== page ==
By Heidi Simmons

“Grow your dreams” is the slogan for the newly formed Desert Lightning, a 501(c)3 non-profit organization, that helps valley residence start or rehabilitate a business.

“What Desert Lightning has done is combine elements of an incubator, a mix-use campus, financial programs, inspiration, mentorship, training and lots of different things to start, grow and repair business,” said Steven Slomkowski Chief Business Development Officer of Desert Lightning.  “Not a single government program has done as well at getting people on the right path to business.  If we can change a few lives, maybe 100 or 1000 over the next six months, then we change our communities in a positive way.”

With an office in Desert Hot Springs located at Palm Drive and Two Bunch Palms Trail (sharing the wall with the giant ocean mural of swimming Orcas), Desert Lightning has created a business center where anyone is welcome to come in, talk about their entrepreneurial dreams and maybe even set up shop.

After just three months in operation, Desert Lightning has partnered with local, state and federal organizations to bring support and resources that will help impact and improve the communities with the greatest needs.

Last week, Desert Lightning signed the US Small Business Administration’s Strategic Alliance Memorandum, which solidified a commitment to help start, maintain and expand small businesses in the CV.  The memorandum grants a wider partnership allowing for broader opportunities.

Present for the signing of the memorandum were:  Adalberto Quijada District Director of the US Small Business Administration; Kyle Wagner, Director of the Coachella Valley Small Business Development Center; Joe Wallace, IHub executive and Interim President of Coachella Valley Economic Partnership; Michelle Skiljan, Coachella Valley Women’s Business Center; and Heather Coladonato, President and CEO of Desert Lightning.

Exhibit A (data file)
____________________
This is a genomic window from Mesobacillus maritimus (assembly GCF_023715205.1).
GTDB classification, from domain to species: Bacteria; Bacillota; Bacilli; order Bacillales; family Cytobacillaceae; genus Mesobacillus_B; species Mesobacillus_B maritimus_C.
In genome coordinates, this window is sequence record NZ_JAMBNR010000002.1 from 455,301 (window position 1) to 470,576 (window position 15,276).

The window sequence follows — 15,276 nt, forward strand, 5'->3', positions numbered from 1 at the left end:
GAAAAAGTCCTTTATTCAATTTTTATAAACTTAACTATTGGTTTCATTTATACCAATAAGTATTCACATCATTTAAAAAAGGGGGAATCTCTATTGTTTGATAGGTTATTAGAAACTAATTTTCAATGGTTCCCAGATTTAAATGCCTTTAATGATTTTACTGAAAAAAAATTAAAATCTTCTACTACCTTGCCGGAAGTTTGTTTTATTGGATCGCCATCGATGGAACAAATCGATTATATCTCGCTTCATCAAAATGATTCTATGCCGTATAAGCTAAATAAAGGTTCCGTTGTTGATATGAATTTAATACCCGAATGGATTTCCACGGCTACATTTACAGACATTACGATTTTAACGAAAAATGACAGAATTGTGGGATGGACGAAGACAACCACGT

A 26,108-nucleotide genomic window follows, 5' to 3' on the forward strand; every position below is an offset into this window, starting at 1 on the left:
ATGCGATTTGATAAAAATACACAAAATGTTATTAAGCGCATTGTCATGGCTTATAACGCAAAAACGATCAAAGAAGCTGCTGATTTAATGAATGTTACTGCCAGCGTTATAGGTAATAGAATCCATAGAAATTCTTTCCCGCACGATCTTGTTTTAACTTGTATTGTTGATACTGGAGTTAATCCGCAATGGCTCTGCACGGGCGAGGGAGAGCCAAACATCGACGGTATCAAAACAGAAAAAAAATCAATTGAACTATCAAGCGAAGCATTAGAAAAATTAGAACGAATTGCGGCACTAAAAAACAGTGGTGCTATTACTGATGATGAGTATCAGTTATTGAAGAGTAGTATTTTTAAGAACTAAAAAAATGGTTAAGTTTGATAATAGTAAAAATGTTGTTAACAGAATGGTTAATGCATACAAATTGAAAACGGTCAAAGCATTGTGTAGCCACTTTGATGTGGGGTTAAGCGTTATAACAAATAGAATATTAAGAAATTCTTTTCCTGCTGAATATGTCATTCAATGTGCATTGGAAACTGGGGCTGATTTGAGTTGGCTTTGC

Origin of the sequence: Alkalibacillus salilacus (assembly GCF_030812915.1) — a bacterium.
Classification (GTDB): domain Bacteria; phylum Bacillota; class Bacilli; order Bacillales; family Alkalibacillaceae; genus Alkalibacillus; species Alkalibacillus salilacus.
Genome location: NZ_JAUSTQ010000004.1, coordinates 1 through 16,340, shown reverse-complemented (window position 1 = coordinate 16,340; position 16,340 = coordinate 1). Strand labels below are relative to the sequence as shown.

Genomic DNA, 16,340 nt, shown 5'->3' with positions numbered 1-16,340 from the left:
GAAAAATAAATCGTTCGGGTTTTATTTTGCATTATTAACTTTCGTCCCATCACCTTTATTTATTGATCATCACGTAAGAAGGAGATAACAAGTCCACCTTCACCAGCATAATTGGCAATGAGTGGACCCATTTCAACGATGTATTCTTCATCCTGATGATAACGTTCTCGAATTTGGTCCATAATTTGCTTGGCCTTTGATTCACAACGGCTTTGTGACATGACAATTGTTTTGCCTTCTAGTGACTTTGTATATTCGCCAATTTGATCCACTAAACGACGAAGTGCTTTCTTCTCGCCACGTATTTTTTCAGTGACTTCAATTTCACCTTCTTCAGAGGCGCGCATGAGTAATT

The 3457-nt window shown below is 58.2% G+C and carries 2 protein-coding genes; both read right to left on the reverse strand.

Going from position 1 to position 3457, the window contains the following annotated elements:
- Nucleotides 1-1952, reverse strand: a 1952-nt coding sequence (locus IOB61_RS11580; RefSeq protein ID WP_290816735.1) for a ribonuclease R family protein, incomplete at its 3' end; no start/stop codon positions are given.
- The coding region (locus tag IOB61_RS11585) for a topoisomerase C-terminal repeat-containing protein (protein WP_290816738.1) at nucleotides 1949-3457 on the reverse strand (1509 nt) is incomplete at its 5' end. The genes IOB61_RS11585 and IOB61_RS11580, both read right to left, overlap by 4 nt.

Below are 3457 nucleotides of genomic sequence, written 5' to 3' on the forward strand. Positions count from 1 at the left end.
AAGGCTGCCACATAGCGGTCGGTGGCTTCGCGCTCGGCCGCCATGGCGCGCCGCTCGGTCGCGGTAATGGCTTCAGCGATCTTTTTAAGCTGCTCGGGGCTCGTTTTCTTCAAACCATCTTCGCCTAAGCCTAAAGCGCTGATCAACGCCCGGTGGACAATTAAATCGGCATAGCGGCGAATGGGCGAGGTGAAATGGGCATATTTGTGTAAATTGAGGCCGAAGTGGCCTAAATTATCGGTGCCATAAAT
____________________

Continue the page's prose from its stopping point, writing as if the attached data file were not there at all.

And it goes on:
Others on board with Desert Lightning include: Riverside County Supervisor John Benoit, Assembly Member Eduardo Garcia, Senator Jeff Stone and Congressman Raul Ruiz.

“This is a big, positive moment for the City of Desert Hot Springs,” said Coladonato, who is also CEO of the Desert Hot Springs Chamber of Commerce.  “We have a distinct strategy behind DHS as our first location and main office.  We want to change the conversation.  This brings positive representation and focuses on the business community at large.  From DHS, we are serving the entire desert region that includes both San Bernardino and Riverside counties.”

According to Coladonato, there are currently 24 companies actively involved with Desert Lightning.  She said that one company is looking to make a $1.8 million investment in DHS.  Under a temporary nondisclosure agreement, Coladonato could not say who the business is while it moves through the process and considers feasibility, but was optimistic about the possibilities.

“Of the 24 businesses in the Desert Lightning database, they are either in the process of developing, growing or repairing,” said Slomkowski.  “The poorest communities need the most attention and we plan to measure our success by increasing the odds.”

Statistics show that nine out of 10 businesses fail the first year.  Desert Lightning plans on monitoring their results and hopes to reduce that figure to six.  “And with those six, we want to help them rethink their business and go with the next best thing,” said Slomkowski.  “Beyond increasing the chances for businesses, our goal is to measure our success by positively changing the lives, homes and families in the community.”

Part of Desert Lightning’s focus is on minorities and women.  “If we can change the central female figure in homes with something as minor as a little money, a machine and some guidance, then we are lifting that family out of poverty,” said Slomkowski.